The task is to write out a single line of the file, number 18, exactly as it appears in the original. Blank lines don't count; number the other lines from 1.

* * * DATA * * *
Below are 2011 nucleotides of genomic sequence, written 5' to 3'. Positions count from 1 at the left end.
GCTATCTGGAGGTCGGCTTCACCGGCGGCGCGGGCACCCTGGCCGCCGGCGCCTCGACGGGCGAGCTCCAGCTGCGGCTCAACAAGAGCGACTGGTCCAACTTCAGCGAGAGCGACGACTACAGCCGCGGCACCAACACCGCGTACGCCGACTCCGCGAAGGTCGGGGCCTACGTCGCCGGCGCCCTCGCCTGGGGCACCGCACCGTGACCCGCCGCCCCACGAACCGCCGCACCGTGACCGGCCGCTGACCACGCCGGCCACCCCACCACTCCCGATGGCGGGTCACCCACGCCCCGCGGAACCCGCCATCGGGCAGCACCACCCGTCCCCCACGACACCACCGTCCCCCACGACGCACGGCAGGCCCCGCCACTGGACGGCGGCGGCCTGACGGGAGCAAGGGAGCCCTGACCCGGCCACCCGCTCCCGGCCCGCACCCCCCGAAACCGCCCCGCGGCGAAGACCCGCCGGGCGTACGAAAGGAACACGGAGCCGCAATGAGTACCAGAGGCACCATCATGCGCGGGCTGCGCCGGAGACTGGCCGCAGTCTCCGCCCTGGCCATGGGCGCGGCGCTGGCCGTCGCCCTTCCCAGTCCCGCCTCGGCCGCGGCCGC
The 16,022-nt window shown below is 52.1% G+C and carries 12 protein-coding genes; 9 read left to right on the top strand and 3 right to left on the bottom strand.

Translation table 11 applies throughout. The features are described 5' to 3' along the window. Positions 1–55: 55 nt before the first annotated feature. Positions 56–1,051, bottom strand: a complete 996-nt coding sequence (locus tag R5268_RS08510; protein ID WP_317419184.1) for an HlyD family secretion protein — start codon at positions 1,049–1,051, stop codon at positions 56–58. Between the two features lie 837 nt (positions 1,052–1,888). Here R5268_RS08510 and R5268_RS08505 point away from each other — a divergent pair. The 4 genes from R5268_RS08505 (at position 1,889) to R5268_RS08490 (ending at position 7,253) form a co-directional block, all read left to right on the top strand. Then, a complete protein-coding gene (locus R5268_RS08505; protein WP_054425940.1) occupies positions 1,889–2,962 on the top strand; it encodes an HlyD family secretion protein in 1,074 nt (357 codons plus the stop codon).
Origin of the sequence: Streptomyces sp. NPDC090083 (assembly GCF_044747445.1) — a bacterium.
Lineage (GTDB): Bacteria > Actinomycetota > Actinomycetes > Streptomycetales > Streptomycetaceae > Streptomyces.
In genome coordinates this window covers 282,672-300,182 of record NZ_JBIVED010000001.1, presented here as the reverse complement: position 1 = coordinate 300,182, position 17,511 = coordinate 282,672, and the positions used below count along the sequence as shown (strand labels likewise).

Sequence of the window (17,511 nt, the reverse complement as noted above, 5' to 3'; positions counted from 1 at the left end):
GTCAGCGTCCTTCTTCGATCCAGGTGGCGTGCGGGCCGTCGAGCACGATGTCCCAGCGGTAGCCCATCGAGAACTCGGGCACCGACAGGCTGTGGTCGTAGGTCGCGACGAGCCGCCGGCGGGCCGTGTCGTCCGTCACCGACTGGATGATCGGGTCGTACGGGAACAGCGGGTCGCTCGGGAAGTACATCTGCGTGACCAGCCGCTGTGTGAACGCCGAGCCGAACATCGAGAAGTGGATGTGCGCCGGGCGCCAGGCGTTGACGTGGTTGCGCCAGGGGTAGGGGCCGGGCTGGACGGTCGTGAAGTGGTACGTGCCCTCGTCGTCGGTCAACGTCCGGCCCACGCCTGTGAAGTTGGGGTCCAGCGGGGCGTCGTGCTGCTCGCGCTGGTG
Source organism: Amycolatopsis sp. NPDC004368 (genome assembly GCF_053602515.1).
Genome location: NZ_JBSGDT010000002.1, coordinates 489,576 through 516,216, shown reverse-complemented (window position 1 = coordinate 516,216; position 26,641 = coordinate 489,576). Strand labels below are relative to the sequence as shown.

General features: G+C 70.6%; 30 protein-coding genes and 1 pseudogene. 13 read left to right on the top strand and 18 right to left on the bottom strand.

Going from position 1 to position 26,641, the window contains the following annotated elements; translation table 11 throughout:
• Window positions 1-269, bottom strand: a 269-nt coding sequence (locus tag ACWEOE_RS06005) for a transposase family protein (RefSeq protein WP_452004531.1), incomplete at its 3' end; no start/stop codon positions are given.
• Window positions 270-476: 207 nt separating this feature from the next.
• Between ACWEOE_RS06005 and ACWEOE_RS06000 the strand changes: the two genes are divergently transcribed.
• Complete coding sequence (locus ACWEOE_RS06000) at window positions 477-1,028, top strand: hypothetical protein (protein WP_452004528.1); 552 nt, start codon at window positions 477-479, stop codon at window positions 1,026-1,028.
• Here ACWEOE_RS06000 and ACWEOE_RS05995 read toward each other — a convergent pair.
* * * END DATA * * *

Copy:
• Here ACWEOE_RS06000 and ACWEOE_RS05995 read toward each other — a convergent pair.